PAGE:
Today we’re sharing with you some beautiful moth photography by Warren Krupsaw.
“With more than a half-century experience as a serious nature photographer (landscape & detail), I’ve always had an interest in insects as well as other animals and so they have been a part of my photographic fodder.
It has been my experience that most photography of Lepidoptera (Moths and Butterflies) is for purposes of identification. So obviously it is the wing shape and coloration that are of primary importance.
My idea, upon discovering that my newly acquired (several years ago) digital camera could be operated by one hand and auto-focus on my other hand’s fingertip, was to use that fingertip as a setting and scale (size) reference.
Experimenting with local moths, it soon became apparent that not only were there great wing pattern variations, but their visages also were distinctive and fascinating and so my adventure of “getting up close and personal” began.”
Below are just a few of Krupsaw’s beautiful photos, you can check out more in this article on the Photo Argus and at Warren’s gallery:
Luna moth- Actias luna by W. Krupsaw
”Fluffy” – Spilosoma dubia by W. Krupsaw
Adrian Thysse recently shared his fascinating and beautiful video of the Devonian Botanic Garden’s July 26th Moth Night.
It is a gorgeous production, with excellent & artful photography and set to lovely hypnotic music. Definitely worth the watch!
Visit his blog post to watch the video, or check it out on YouTube, or below!
Project Noah is a citizen-science based website open to amateur nature lovers and scientists alike. One can submit data points, known as “spottings,” identified or unidentified. If your “spotting” is unidentified, members of the community will assist in helping with the identified. To contribute to citizen science, one can add their spottings to “missions” which are ways to put a spotlight on the biodiversity of organisms. Some missions focus on ensuring populations of snakes are steady. The “Moths of the World” mission on Project Noah highlights the extreme biodiversity and beauty in such under-appreciated Lepidopterans, and in addition, provides a database which can be used to document the diversity of organisms in a certain area, or at a certain period of time. The mission currently contains over 16,000 spottings of moths, and nearly 2,000 participants from various locations of the world. National Moth Week 2012 was a huge success and Project Noah helped National Moth Week document 684 data points of moths from every continent except for Antarctica. This year, Project Noah has a goal of documenting 1000spottings of moths found during National Moth Week. Any moth found from July 20, 2013 to July 28, 2013 will be added to the official Project Noah National Moth Week 2013 count. To add your spottings to the “Moths of the World” mission, visit www.projectnoah.org to sign up. After you’ve signed up, join the “Moths of the World” mission, which can be found here: http://www.projectnoah.org/missions/8841449. Once you’ve joined the mission, you are ready to submit your first spotting! Follow this link to upload your first spotting: http://www.projectnoah.org/my/spottings/new, and from there, you can add a photo of your moth by clicking on the “Add another photo to this spotting” box. You will be given the option to either choose the photo from your files or to drag the photo into the appropriate field. If you are unsure of the identity of your moth, you can click on the “Help me ID this species” box. If you know the identity of your moth fill out the common name and scientific name in the appropriate field. To add it to the “Moths of the World” mission, you scroll down to the “Is it for a mission?” field. Click on the area that says “No mission assigned” and select the “Moths of the World” mission from the dropdown menu. After making sure the date and location is correct, you can save your spotting! Congratulations, you have successfully contributed to citizen science!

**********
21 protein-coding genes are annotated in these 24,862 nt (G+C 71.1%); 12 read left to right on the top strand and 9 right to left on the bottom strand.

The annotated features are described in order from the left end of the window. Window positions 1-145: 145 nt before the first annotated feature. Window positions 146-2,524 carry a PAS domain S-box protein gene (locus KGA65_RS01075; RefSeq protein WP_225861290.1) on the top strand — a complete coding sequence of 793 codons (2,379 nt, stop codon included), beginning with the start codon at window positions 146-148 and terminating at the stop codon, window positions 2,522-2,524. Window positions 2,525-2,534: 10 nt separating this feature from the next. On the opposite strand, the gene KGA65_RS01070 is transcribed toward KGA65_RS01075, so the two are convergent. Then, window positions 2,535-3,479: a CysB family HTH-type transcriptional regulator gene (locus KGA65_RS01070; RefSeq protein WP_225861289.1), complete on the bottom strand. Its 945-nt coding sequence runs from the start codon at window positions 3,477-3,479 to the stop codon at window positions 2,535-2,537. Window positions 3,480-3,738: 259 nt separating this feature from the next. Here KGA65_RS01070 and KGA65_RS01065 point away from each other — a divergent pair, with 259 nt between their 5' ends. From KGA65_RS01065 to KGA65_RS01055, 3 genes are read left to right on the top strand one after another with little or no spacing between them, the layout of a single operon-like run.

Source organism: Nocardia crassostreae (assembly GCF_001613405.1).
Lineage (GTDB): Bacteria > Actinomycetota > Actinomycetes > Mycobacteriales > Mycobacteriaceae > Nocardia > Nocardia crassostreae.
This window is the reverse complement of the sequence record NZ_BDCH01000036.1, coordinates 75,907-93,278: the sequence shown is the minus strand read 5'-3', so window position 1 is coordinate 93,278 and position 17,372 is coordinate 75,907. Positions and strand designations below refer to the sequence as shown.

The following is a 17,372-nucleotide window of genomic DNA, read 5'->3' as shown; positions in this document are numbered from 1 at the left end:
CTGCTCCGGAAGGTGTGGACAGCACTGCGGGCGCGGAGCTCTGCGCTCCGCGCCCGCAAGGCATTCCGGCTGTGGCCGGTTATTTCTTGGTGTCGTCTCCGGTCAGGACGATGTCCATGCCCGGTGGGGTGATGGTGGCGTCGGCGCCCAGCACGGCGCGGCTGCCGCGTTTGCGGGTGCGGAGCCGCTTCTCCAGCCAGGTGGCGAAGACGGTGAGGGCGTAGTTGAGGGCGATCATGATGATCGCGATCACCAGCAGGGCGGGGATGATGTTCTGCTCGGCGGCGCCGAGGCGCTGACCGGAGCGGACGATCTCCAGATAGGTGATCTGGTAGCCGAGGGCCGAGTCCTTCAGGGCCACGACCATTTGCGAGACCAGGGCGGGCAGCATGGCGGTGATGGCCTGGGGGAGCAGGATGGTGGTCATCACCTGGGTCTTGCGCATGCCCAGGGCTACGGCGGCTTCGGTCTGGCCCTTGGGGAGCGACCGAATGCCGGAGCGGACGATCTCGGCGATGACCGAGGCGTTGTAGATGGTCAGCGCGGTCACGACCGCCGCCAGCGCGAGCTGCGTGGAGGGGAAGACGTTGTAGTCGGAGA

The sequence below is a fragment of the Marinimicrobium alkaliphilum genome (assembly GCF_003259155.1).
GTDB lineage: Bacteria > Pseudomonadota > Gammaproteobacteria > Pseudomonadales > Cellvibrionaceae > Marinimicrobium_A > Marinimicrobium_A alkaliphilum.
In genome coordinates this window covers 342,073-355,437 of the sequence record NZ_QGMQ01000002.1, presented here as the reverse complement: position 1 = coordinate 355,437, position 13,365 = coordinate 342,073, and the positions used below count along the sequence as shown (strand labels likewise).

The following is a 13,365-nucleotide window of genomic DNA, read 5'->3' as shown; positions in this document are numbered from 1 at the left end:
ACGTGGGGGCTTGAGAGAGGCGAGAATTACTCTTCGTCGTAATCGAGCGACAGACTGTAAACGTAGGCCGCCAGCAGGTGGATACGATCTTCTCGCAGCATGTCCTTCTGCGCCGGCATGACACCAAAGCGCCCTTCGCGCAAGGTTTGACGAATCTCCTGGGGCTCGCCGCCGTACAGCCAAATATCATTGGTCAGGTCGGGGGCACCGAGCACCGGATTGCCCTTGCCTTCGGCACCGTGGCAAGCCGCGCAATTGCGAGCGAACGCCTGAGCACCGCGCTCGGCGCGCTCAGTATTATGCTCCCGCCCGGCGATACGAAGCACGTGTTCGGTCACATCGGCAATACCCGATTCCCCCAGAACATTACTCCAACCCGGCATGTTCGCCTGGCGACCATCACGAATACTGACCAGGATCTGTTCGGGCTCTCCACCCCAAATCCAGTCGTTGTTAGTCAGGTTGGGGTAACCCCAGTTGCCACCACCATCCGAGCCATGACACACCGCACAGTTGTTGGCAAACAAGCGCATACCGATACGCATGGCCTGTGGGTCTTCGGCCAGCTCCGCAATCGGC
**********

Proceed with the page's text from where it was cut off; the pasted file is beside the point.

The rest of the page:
Timolis Frother, Queensland Australia
Yellow-collared Slug Moth, Texas
Silverground Carpet, Switzerland
Guest blogger: Jacob Gorneau / Project Noah
National Moth Week was featured on East Brunswick TV! Watch founders Liti Haramaty and Dave Moskowitz as well as members of the community below (segment is from minutes 1:10 – 6:00):
Click the picture to watch the video.
Judy Ganance (R) and the Wild Backyard Party attendees. GREAT tee shirts!